1 And it came to pass in the days of Ahaz the son of Jotham, the son of Uzziah, king of Judah, that Rezin, king of Syria, and Pekah the son of Remaliah, king of Israel, went up toward Jerusalem to war against it, but could not prevail against it.
2 And it was told the house of David, saying: Syria is confederate with Ephraim. And his heart was moved, and the heart of his people, as the trees of the wood are moved with the wind.
3 Then said the Lord unto Isaiah: Go forth now to meet Ahaz, thou and Shearjashub thy son, at the end of the conduit of the upper pool in the highway of the fuller’s field;
4 And say unto him: Take heed, and be quiet; fear not, neither be faint-hearted for the two tails of these smoking firebrands, for the fierce anger of Rezin with Syria, and of the son of Remaliah.
5 Because Syria, Ephraim, and the son of Remaliah, have taken evil counsel against thee, saying:
6 Let us go up against Judah and vex it, and let us make a breach therein for us, and set a king in the midst of it, yea, the son of Tabeal.
7 Thus saith the Lord God: It shall not stand, neither shall it come to pass.
(2 Nephi 17:1-7, Isaiah 7:1-7)
Some background information about the three kingdoms described in these verses is helpful in understanding this passage:
|Judah||Jerusalem||Ahaz (son of Jotham son of Uzziah, of the house of David)|
|Israel (Ephraim)||Samaria||Pekah (son of Remaliah)|
(For a map of these locations, see “Old Testament Canaan: Home of the Prophets,” Ensign, January 1990).
The kingdom of Israel (also known as Ephraim) had entered an alliance with Syria, and they together planned to attack Jerusalem, and replace Ahaz with a new king (the son of Tabael). When Ahaz learned of the plan, “his heart was moved, and the heart of his people, as the trees of the wood are moved with the wind.”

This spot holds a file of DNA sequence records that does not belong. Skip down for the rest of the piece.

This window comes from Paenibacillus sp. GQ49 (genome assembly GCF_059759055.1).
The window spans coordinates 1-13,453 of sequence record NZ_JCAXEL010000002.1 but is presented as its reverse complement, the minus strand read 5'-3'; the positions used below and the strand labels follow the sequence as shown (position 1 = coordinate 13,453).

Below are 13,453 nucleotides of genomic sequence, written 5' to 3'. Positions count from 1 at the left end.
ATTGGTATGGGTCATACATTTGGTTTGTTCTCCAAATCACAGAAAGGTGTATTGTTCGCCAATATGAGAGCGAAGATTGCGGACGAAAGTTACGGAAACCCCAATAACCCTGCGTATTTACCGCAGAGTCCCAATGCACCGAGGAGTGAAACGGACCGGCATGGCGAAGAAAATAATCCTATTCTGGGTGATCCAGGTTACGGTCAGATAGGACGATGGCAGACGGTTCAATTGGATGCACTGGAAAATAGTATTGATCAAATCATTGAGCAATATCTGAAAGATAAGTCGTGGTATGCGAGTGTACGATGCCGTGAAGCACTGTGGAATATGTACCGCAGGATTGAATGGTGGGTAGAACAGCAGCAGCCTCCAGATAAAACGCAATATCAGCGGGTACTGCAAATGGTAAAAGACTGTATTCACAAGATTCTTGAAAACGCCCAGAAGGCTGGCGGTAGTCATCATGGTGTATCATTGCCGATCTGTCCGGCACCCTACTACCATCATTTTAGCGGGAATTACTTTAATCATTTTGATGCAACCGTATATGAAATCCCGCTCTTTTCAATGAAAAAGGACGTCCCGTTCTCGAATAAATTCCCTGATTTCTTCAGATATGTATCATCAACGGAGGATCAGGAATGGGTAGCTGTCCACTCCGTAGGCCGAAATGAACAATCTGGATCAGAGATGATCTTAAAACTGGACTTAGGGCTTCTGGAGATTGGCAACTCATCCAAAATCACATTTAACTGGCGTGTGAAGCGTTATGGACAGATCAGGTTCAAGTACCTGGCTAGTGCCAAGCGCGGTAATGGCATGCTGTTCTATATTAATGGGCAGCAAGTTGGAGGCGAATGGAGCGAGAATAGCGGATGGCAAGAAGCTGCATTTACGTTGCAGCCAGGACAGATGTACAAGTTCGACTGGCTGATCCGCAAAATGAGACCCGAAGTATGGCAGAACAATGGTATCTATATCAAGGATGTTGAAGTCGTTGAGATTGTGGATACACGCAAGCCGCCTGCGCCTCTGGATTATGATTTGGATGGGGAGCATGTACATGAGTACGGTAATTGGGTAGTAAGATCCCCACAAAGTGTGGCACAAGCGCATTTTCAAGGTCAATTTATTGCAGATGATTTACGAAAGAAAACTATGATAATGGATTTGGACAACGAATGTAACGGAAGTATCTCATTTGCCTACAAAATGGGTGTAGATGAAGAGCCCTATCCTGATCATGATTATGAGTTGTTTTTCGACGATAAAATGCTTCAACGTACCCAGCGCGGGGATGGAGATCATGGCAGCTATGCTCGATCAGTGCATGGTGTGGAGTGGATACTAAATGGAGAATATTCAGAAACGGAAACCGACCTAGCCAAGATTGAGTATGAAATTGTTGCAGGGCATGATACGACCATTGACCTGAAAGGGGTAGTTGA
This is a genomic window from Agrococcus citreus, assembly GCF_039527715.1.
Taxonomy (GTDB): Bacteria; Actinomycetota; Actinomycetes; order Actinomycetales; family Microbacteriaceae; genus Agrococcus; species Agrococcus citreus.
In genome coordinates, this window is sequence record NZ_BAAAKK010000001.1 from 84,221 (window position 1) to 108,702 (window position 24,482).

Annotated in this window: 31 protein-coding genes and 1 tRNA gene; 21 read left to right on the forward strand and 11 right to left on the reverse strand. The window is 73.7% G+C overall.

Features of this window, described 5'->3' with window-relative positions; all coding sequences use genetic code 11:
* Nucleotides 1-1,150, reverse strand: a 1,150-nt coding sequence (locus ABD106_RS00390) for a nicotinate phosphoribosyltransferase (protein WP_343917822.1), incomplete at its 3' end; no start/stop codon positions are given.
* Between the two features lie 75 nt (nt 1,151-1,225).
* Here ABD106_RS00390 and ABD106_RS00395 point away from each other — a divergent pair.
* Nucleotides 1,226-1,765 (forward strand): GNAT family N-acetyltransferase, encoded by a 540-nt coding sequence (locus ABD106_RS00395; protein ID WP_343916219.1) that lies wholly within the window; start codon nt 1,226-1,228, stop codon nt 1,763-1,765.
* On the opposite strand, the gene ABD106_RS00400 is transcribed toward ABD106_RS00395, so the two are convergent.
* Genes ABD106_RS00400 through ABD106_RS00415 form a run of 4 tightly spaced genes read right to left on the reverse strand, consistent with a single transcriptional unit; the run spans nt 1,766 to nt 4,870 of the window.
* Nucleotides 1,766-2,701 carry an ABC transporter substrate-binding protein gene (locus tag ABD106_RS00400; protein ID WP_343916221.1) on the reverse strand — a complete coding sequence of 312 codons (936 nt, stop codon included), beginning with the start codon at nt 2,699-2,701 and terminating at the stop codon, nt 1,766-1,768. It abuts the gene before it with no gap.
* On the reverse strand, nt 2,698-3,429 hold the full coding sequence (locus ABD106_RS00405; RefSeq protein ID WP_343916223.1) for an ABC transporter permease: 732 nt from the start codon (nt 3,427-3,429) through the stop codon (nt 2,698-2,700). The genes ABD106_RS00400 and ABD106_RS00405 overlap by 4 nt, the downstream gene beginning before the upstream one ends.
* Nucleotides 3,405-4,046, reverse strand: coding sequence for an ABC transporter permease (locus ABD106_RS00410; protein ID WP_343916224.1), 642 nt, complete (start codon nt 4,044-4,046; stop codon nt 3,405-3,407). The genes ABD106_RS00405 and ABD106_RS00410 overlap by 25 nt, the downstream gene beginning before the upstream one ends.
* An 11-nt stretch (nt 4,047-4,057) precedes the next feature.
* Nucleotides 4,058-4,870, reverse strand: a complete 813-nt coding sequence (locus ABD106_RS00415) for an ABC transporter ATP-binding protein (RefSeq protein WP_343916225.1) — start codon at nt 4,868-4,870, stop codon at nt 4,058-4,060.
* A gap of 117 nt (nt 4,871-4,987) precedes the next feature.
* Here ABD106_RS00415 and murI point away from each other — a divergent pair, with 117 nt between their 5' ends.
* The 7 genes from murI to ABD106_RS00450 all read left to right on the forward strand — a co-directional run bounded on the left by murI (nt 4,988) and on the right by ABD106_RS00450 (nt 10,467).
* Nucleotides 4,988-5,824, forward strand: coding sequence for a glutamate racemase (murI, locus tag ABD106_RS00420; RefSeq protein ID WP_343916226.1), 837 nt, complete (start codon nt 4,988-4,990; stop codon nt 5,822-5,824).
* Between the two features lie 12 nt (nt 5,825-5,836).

But when Isaiah went to meet him, he had a simple message from God: Don’t be afraid of those two countries. Don’t panic. The armies of those kings may look formidable, but they are “smoking firebrands,” or burnt-out torches. (See Isaiah 7:4, footnote a.) Regarding their plan, the Lord promised, “It shall not stand, neither shall it come to pass.”
Very often, things that seem daunting or intimidating at first aren’t as bad as they seem when we have all the facts. Just as Ahaz was unduly frightened by the imminent attack from his neighbors, so we can become paralyzed by a potential danger which may be much less serious than we fear.
When that happens, we would do well to follow Isaiah’s advice: “Take heed, and be quiet; fear not, neither be faint-hearted.” Calming our fears can enable us to gather information, avoid overreacting, and make rational choices. If we allow our hearts to be moved “like the trees of the wood,” we are likely to make poor decisions, and potentially make a bad situation much worse.
Today, I will avoid overreacting to negative news. When I encounter unsettling information, I will calm my fears, quiet my thoughts, separate fact from opinion, learn as much as I can about the situation, and then act on the facts themselves rather than on the anxiety and speculation that may accompany it.